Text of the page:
Betty Dances (291 Words)
Five years old and Betty was as much a mystery to her mother as she was the day she was born. The little girl seemed so serious, straightening her hair with pudgy fingers, watching not her hair but her own frowning face in the mirror.
“I never wanted to be a ballerina when I was her age either,” said a man’s quiet, teasing voice.
Anne nudged her husband’s ribs. “Hush, Jack. You’re not helping.”
Jack sighed. They had been waiting on their little girl for almost twenty minutes. But Betty seemed so determined to do this for them, pulling them into her bedroom and making her parents sit side by side on her bed.
“Remind me what the occasion is,” murmured Anne.
Before Jack could reply, Betty picked up her bear and faced her parents. Her little round face was grim.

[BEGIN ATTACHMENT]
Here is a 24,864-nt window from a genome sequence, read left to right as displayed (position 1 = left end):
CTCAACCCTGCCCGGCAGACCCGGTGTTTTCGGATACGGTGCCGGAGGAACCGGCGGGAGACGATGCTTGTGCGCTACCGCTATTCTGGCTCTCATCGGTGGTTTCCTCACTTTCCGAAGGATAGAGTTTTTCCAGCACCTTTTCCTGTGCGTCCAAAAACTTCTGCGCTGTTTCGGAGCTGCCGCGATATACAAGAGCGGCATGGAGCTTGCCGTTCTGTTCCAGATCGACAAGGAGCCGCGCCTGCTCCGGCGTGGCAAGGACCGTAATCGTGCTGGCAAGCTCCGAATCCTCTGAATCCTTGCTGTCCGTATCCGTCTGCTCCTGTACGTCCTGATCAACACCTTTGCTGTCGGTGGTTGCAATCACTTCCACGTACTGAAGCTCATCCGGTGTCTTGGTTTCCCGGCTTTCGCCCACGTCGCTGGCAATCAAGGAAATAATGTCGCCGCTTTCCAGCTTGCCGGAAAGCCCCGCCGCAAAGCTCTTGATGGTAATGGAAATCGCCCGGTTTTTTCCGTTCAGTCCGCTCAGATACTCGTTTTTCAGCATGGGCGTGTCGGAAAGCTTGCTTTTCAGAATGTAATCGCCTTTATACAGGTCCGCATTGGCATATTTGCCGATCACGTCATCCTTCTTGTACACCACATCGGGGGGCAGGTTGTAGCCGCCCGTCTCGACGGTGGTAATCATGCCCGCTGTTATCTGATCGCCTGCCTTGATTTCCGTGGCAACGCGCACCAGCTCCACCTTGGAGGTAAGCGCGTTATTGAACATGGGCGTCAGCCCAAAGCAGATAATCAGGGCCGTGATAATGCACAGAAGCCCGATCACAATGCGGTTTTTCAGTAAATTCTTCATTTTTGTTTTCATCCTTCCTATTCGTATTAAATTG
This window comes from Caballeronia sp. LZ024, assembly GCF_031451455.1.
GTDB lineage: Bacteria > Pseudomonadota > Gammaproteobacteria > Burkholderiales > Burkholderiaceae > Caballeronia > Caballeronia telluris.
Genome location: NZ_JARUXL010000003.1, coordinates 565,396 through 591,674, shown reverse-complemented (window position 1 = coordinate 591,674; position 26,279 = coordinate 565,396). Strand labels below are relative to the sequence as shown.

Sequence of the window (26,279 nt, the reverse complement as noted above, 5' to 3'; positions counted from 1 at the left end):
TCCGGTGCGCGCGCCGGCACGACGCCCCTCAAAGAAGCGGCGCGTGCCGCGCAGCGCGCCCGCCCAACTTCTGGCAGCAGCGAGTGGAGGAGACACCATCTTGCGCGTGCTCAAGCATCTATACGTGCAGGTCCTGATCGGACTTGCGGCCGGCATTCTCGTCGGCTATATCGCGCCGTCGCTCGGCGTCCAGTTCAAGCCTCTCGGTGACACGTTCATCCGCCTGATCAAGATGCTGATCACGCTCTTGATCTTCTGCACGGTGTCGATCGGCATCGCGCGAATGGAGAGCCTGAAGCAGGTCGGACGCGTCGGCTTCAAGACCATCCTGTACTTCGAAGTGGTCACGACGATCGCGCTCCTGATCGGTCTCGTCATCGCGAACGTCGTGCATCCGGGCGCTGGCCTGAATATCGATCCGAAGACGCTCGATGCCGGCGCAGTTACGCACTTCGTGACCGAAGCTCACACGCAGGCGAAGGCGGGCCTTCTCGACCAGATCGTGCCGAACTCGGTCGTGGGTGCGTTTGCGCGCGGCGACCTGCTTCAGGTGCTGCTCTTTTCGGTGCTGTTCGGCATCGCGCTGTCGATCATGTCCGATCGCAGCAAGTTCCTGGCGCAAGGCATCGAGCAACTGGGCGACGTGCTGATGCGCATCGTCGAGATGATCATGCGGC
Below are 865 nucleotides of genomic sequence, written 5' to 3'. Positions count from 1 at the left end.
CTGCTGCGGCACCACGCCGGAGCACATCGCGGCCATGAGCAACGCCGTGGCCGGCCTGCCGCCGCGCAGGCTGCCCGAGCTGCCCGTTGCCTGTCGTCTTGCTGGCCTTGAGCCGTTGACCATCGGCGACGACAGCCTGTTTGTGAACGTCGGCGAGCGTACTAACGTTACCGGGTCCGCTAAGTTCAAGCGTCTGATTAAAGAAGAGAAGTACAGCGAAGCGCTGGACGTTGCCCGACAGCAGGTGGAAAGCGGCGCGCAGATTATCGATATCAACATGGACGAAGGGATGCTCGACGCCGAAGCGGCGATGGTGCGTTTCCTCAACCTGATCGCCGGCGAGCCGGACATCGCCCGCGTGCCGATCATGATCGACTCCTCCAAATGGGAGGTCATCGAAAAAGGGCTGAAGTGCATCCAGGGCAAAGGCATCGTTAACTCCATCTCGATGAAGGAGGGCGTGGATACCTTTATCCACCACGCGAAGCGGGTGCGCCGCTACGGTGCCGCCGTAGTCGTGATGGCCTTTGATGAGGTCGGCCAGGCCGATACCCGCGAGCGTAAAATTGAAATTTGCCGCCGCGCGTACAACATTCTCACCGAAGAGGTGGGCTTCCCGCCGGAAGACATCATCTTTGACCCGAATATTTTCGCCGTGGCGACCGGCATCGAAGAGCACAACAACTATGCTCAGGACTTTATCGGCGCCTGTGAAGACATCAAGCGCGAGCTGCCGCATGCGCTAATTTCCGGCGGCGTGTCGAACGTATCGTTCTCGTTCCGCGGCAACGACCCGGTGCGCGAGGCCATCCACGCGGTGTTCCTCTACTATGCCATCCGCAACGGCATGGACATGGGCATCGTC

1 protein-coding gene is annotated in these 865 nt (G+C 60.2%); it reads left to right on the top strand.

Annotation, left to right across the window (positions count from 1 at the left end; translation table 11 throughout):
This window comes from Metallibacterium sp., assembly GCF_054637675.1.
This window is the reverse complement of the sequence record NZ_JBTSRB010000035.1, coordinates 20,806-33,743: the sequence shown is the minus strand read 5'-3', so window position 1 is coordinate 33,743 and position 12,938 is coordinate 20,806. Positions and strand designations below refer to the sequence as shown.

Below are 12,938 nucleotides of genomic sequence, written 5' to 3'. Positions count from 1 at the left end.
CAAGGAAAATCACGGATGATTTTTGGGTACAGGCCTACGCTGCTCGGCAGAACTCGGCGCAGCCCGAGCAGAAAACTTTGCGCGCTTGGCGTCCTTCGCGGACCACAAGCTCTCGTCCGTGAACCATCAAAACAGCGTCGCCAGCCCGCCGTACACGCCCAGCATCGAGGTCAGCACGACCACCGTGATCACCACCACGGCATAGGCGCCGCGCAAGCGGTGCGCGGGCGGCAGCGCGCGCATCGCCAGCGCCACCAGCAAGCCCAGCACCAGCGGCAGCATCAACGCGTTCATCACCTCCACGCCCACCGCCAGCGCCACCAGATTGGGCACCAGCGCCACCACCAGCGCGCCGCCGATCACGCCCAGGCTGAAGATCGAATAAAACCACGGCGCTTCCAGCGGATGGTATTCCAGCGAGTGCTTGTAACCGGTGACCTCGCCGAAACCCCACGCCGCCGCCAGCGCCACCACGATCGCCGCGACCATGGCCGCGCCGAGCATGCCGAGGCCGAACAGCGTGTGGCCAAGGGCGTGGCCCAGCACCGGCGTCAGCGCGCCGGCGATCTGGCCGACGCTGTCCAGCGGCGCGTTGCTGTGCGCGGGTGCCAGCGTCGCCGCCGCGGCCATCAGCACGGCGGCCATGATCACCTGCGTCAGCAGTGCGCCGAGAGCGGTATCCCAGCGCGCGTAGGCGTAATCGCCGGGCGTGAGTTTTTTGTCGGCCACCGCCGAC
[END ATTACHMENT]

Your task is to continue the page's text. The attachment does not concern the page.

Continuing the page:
“Mommy, Daddy, Bibby and me do it now,” she said.
“Beautiful,” said Jack.
Anne glared at him. She could see their daughter was shy. When Betty started dancing, the little girl wasn’t really dancing. The suggestion of movement was there, her lips pursed and her face puckered with concentration. It was all done as only a child could do it, awkward imitation and careful learning. Anne had never seen anything more perfect.
When Betty finished she and Bibby bowed.
“Oh baby that was wonderful”—and at last that serious little girl’s face broke out in a smile. She ran to her parents, holding out her arms for a hug. Anne kissed the little girl’s hair. Her eyes met her husband’s and she saw her own feeling on his face, all softness and warmth.
There didn’t need to be an occasion to celebrate the most beautiful miracle in the whole world.
Written in response to Steve O’Connell’s beautiful little painting, “Take Your Partners III.” Check it out and support the artist!
Image (c) Art.com.